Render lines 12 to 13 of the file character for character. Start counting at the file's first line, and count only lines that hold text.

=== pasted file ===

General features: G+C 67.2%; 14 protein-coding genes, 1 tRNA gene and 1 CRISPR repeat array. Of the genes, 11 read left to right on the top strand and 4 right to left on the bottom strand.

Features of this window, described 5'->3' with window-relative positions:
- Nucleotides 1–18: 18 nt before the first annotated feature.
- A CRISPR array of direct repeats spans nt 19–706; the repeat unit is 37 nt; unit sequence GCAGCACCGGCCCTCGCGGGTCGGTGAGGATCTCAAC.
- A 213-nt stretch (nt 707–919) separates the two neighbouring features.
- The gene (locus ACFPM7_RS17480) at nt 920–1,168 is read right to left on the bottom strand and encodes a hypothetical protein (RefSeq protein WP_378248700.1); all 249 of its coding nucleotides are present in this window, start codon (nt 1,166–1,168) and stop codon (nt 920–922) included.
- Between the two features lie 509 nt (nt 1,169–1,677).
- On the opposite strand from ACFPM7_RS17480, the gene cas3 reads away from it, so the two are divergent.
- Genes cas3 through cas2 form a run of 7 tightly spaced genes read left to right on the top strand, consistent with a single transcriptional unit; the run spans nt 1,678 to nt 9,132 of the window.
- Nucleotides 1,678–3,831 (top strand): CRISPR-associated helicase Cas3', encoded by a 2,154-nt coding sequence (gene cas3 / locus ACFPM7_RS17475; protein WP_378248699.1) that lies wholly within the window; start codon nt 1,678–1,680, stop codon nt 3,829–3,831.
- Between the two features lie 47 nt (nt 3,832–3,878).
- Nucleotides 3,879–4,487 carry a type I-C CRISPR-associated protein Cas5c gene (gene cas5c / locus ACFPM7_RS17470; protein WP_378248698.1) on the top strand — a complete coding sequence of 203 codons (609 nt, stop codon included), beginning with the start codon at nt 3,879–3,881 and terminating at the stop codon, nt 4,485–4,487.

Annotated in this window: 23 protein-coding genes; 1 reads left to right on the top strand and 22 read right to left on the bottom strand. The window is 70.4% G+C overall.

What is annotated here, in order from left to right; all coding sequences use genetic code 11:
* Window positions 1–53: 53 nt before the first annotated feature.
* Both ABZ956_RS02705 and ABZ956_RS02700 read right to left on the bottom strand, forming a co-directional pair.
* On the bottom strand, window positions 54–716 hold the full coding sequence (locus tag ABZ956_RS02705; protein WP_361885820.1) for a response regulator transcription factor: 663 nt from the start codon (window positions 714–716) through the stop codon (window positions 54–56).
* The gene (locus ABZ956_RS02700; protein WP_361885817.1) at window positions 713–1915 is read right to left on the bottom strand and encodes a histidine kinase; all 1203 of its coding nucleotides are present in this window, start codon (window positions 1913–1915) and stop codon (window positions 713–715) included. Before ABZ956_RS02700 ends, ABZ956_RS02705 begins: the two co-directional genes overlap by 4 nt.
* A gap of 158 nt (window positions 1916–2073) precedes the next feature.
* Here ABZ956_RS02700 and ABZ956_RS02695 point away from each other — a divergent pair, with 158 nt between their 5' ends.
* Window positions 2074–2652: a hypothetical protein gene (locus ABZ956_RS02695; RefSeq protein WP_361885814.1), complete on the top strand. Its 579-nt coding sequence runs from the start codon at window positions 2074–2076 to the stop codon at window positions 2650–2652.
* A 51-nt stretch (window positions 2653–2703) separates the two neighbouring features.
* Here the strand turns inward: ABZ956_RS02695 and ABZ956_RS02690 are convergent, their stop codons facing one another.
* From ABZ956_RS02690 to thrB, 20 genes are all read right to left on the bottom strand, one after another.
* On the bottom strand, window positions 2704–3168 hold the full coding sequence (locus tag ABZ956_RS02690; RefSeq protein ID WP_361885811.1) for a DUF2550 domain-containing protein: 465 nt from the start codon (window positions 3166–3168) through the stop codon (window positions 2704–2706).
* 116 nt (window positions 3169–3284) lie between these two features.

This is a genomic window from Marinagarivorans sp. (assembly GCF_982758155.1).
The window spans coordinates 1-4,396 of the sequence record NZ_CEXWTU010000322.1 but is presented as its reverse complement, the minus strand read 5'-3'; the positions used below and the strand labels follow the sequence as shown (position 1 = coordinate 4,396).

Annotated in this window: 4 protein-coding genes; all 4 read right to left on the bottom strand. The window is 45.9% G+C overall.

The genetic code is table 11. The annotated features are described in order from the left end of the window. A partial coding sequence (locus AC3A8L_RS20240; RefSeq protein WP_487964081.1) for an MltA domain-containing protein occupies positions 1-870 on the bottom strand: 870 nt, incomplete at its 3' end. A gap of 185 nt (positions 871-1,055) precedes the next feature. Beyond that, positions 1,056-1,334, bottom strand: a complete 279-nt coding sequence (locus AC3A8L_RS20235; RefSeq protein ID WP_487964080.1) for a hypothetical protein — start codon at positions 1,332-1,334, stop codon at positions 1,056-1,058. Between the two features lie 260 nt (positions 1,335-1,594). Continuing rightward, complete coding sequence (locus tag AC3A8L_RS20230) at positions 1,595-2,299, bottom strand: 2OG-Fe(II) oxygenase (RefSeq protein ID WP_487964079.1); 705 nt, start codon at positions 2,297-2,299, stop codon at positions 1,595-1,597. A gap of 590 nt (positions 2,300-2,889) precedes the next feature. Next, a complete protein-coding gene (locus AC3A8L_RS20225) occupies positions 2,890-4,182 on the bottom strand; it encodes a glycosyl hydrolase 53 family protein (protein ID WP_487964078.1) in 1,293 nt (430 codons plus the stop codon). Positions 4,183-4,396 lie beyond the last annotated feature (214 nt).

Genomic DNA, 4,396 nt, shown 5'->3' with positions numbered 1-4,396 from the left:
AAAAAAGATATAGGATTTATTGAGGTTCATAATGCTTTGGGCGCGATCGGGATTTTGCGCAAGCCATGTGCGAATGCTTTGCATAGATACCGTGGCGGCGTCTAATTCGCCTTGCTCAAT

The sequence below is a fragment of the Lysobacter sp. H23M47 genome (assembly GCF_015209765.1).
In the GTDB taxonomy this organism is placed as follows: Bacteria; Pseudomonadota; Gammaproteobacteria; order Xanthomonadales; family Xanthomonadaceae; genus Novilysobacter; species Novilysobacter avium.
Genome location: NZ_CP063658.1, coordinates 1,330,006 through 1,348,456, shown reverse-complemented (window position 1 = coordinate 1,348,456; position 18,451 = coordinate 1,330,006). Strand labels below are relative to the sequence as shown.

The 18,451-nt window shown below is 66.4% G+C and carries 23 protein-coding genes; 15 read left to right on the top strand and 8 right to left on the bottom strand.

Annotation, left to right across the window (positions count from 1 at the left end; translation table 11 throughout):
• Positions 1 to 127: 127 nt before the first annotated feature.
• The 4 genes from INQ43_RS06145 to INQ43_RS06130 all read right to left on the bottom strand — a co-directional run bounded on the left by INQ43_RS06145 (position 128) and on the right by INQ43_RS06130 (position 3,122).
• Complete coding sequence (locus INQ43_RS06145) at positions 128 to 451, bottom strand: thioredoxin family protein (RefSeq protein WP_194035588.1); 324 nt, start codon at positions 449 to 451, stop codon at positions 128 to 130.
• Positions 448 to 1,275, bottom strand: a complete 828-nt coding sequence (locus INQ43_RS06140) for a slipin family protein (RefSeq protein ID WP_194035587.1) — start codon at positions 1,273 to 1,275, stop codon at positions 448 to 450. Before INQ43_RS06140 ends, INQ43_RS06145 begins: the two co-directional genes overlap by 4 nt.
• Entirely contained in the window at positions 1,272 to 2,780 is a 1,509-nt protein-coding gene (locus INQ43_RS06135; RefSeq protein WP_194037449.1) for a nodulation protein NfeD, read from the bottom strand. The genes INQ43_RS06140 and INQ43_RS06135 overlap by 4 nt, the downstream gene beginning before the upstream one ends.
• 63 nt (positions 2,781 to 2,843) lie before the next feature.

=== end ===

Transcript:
- Nucleotides 3,879–4,487 carry a type I-C CRISPR-associated protein Cas5c gene (gene cas5c / locus ACFPM7_RS17470; protein WP_378248698.1) on the top strand — a complete coding sequence of 203 codons (609 nt, stop codon included), beginning with the start codon at nt 3,879–3,881 and terminating at the stop codon, nt 4,485–4,487.

Annotated in this window: 23 protein-coding genes; 1 reads left to right on the top strand and 22 read right to left on the bottom strand. The window is 70.4% G+C overall.